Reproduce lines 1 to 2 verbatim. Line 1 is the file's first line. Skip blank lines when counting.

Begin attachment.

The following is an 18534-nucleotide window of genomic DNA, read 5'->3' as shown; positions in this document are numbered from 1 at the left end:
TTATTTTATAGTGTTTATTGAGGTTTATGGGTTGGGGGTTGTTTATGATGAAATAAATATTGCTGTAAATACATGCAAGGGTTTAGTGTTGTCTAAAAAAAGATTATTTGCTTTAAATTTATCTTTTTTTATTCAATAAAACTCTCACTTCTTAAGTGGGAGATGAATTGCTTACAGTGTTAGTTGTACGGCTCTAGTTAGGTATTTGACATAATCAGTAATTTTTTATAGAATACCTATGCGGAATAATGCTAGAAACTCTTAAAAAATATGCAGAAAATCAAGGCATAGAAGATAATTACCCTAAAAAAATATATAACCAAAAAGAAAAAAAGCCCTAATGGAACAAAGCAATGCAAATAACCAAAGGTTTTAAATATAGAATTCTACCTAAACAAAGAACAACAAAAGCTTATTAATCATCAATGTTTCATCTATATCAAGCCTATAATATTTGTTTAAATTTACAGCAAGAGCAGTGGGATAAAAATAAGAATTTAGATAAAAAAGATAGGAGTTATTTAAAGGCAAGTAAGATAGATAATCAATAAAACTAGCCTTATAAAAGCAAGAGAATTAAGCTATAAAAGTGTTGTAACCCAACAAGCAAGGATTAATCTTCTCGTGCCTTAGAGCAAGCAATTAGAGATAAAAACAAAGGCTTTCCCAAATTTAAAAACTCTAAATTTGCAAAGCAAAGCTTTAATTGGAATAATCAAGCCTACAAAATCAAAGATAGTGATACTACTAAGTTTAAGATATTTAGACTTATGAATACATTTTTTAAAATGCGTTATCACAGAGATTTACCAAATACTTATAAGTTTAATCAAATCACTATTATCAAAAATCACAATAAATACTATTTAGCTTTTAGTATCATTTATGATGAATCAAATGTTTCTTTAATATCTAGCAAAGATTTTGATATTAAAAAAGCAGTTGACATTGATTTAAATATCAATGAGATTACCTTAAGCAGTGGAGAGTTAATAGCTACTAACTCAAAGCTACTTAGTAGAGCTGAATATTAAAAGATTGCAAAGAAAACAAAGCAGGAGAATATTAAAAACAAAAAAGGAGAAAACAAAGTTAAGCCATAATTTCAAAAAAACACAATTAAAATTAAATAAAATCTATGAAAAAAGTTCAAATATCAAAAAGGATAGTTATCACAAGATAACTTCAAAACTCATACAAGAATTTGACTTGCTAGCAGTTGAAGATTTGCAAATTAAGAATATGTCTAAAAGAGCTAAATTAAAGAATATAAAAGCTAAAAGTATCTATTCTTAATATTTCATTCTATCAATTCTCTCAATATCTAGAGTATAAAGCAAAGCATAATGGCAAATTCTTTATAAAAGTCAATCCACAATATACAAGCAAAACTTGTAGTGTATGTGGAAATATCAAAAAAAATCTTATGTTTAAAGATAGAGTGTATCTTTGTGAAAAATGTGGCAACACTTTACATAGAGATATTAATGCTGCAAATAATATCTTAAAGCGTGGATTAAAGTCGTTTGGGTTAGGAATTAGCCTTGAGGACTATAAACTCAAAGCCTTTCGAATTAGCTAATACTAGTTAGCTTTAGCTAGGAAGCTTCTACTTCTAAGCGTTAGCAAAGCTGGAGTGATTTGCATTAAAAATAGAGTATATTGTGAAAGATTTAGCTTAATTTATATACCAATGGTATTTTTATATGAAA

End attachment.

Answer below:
The following is an 18534-nucleotide window of genomic DNA, read 5'->3' as shown; positions in this document are numbered from 1 at the left end:
TTATTTTATAGTGTTTATTGAGGTTTATGGGTTGGGGGTTGTTTATGATGAAATAAATATTGCTGTAAATACATGCAAGGGTTTAGTGTTGTCTAAAAAAAGATTATTTGCTTTAAATTTATCTTTTTTTATTCAATAAAACTCTCACTTCTTAAGTGGGAGATGAATTGCTTACAGTGTTAGTTGTACGGCTCTAGTTAGGTATTTGACATAATCAGTAATTTTTTATAGAATACCTATGCGGAATAATGCTAGAAACTCTTAAAAAATATGCAGAAAATCAAGGCATAGAAGATAATTACCCTAAAAAAATATATAACCAAAAAGAAAAAAAGCCCTAATGGAACAAAGCAATGCAAATAACCAAAGGTTTTAAATATAGAATTCTACCTAAACAAAGAACAACAAAAGCTTATTAATCATCAATGTTTCATCTATATCAAGCCTATAATATTTGTTTAAATTTACAGCAAGAGCAGTGGGATAAAAATAAGAATTTAGATAAAAAAGATAGGAGTTATTTAAAGGCAAGTAAGATAGATAATCAATAAAACTAGCCTTATAAAAGCAAGAGAATTAAGCTATAAAAGTGTTGTAACCCAACAAGCAAGGATTAATCTTCTCGTGCCTTAGAGCAAGCAATTAGAGATAAAAACAAAGGCTTTCCCAAATTTAAAAACTCTAAATTTGCAAAGCAAAGCTTTAATTGGAATAATCAAGCCTACAAAATCAAAGATAGTGATACTACTAAGTTTAAGATATTTAGACTTATGAATACATTTTTTAAAATGCGTTATCACAGAGATTTACCAAATACTTATAAGTTTAATCAAATCACTATTATCAAAAATCACAATAAATACTATTTAGCTTTTAGTATCATTTATGATGAATCAAATGTTTCTTTAATATCTAGCAAAGATTTTGATATTAAAAAAGCAGTTGACATTGATTTAAATATCAATGAGATTACCTTAAGCAGTGGAGAGTTAATAGCTACTAACTCAAAGCTACTTAGTAGAGCTGAATATTAAAAGATTGCAAAGAAAACAAAGCAGGAGAATATTAAAAACAAAAAAGGAGAAAACAAAGTTAAGCCATAATTTCAAAAAAACACAATTAAAATTAAATAAAATCTATGAAAAAAGTTCAAATATCAAAAAGGATAGTTATCACAAGATAACTTCAAAACTCATACAAGAATTTGACTTGCTAGCAGTTGAAGATTTGCAAATTAAGAATATGTCTAAAAGAGCTAAATTAAAGAATATAAAAGCTAAAAGTATCTATTCTTAATATTTCATTCTATCAATTCTCTCAATATCTAGAGTATAAAGCAAAGCATAATGGCAAATTCTTTATAAAAGTCAATCCACAATATACAAGCAAAACTTGTAGTGTATGTGGAAATATCAAAAAAAATCTTATGTTTAAAGATAGAGTGTATCTTTGTGAAAAATGTGGCAACACTTTACATAGAGATATTAATGCTGCAAATAATATCTTAAAGCGTGGATTAAAGTCGTTTGGGTTAGGAATTAGCCTTGAGGACTATAAACTCAAAGCCTTTCGAATTAGCTAATACTAGTTAGCTTTAGCTAGGAAGCTTCTACTTCTAAGCGTTAGCAAAGCTGGAGTGATTTGCATTAAAAATAGAGTATATTGTGAAAGATTTAGCTTAATTTATATACCAATGGTATTTTTATATGAAA